I argued, consistent with my earlier expressions, that the people would be best served if this indecision is brought to an end, the sooner the better, by calling elections.   Once the mandate given by the people cannot be properly executed and it is murkily unclear in what circumstances government has a majority in Parliament and in what circumstances it does not have such majority, the duty of the government is to restore authority to the people by seeking a fresh electoral mandate.

I argued this is what Alfred Sant did in 1998 in the national interest even though he was still one third into the legislature and it is what Lawrence Gonzi should be doing.  And it should be fairly easier for Gonzi to take this gentlemanly route as he is already 4/5ths down the road of this legislature.
Apparently at the same time on TVAM breakfast show on TVM, President Emeritus Dr Edward Fenech Adami was arguing just the opposite, i.e. that the national interest demand that the government stays on till the end of its term.

Press this link for TIMES report about EFA intervention

Specifically he said:

"that it was the government’s duty to govern to the end of the legislature in the national interest. One, therefore, expected everyone to toe the line."
Oh how things change?   Did he say the same thing to Mintoff in 1998 or did he just instigate the opposite?

And would it not be better if our former Presidents pay due respect to the high post they used to occupy by staying above public political debate and if they have to say anything, which I seriously doubt, they do it in private.   Once a President always a President.    The Americans still refer to ex- officials by their title of tenure: Mr President, Madame Secretary, Mr Chairman etc.

Most tend to respect this prudence but Dr Fenech Adami seems to have reverted to his old political role showing that the Presidency was just a parenthesis.

Thursday, 21 June 2012

Parliament no longer supreme

I don't know if it was a correct procedure for parliament to take a vote of no confidence in a non-politician, an ambassador, a government functionary.

If I were the Minister responsible for such functionary I would have objected to the vote and insisted that the vote of no confidence be taken on the functionary's political master, the minister, as ultimately it is the minister that has political responsibility for the actions of his subordinates.   That is the practice all over the world of parliamentary democracies.

But once parliament went ahead and decided there was no confidence in such functionary, in this case Malta's ambassador to the EU or technically Malta's permanent representative for the EU, who through ad hoc arrangements also attends cabinet meetings but has no vote at the table, what parliament decided has to be noted and adopted.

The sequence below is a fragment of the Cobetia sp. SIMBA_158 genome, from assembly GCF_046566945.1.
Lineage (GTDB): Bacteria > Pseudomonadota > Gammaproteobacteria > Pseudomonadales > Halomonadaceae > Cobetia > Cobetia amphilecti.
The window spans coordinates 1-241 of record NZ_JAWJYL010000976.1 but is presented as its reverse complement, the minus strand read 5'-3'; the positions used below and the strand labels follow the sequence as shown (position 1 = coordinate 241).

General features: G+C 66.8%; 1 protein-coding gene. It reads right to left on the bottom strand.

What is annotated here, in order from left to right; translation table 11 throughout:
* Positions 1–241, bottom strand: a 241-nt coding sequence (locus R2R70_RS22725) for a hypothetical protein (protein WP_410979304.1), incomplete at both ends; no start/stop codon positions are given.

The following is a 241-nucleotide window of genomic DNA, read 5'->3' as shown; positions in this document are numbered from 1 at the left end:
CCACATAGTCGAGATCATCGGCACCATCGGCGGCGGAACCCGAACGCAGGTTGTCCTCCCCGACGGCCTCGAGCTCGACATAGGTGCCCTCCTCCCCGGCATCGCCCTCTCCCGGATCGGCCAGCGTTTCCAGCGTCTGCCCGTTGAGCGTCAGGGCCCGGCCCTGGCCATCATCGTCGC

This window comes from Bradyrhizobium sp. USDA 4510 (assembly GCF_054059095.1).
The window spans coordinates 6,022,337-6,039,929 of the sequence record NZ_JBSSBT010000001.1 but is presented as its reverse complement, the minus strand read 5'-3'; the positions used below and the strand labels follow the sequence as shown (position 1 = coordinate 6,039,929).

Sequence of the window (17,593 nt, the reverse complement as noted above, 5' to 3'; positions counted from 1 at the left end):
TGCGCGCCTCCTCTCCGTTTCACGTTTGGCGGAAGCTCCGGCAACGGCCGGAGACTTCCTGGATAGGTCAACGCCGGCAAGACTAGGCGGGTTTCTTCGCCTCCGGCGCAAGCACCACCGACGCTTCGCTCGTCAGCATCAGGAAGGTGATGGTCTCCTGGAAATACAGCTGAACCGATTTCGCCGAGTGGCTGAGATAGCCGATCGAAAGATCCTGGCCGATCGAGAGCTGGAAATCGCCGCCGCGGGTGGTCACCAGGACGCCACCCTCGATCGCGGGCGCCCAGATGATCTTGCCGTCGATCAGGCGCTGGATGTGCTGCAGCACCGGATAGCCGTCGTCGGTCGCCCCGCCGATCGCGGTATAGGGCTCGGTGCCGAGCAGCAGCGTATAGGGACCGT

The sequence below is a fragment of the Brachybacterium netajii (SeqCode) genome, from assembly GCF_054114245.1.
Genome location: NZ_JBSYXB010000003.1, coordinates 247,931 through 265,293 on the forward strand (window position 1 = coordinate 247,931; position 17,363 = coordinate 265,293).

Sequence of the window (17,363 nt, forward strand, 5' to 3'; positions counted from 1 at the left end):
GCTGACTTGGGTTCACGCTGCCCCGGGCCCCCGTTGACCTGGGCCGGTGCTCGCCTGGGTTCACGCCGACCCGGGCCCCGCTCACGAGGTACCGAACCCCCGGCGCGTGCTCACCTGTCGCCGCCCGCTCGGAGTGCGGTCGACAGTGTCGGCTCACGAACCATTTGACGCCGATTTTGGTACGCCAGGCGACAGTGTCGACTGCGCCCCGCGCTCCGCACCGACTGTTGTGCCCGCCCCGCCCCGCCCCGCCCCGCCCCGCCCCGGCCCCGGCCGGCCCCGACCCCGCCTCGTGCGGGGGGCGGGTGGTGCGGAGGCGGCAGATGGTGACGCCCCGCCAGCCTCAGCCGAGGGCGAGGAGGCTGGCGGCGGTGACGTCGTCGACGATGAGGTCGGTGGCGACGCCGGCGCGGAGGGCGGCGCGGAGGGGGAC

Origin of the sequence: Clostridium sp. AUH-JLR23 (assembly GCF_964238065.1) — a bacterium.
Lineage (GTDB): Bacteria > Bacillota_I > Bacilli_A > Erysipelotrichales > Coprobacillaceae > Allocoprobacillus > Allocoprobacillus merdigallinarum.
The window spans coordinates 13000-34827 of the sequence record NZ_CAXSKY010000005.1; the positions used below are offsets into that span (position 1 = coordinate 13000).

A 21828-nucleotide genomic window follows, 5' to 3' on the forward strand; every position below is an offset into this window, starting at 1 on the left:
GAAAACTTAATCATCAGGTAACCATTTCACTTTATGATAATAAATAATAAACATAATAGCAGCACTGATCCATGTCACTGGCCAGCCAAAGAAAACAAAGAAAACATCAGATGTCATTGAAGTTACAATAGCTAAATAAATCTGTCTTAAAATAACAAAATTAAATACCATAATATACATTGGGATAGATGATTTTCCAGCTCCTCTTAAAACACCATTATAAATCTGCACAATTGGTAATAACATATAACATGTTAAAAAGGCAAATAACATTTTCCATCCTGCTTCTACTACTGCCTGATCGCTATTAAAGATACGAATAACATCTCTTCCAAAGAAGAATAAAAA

Firstly by the Minister concerned, in this case the Prime Minister or the Minister of Foreign Affairs ( it is not clear to whom the Perm Rep is politically responsible whether to the Minister of Foreign Affairs like all other ambassadors or to the Prime Minister given the special status of the EU which is not a foreign country and the fact that the person concerned has a permanent seat at the cabinet table by the invitation of the Prime Minister) accepting political responsibility for their subordinate and resign.   Remember Profumo?   Remember Willy Brandt?.

Secondly by having the Perm Rep immediately vacating his position once he is operating without the confidence of parliament, the highest institution of the country.

Yet in Malta not only nobody takes political responsibility for parliament's thumb's down, but the functionary is invited to stay in position for some more time until a replacement could be found.   And if not found?  

This is taunting the authority of Parliament.

Why is this functionary so special?   Why has the PN forced ex - Minister Carmelo Mifsud Bonnici to resign immediately after parliamentary no-confidence vote but for RCC different rules apply?   Why did the  PN  not issue a statement of condemnation to Franco Debono when he voted with the Opposition in case of CMB's vote of no confidence but soon issued such statement of condemnation against Pullicino Orlando, Mugliett and of course had to include Debono but only after RCC's vote where after all Debono voted with the government?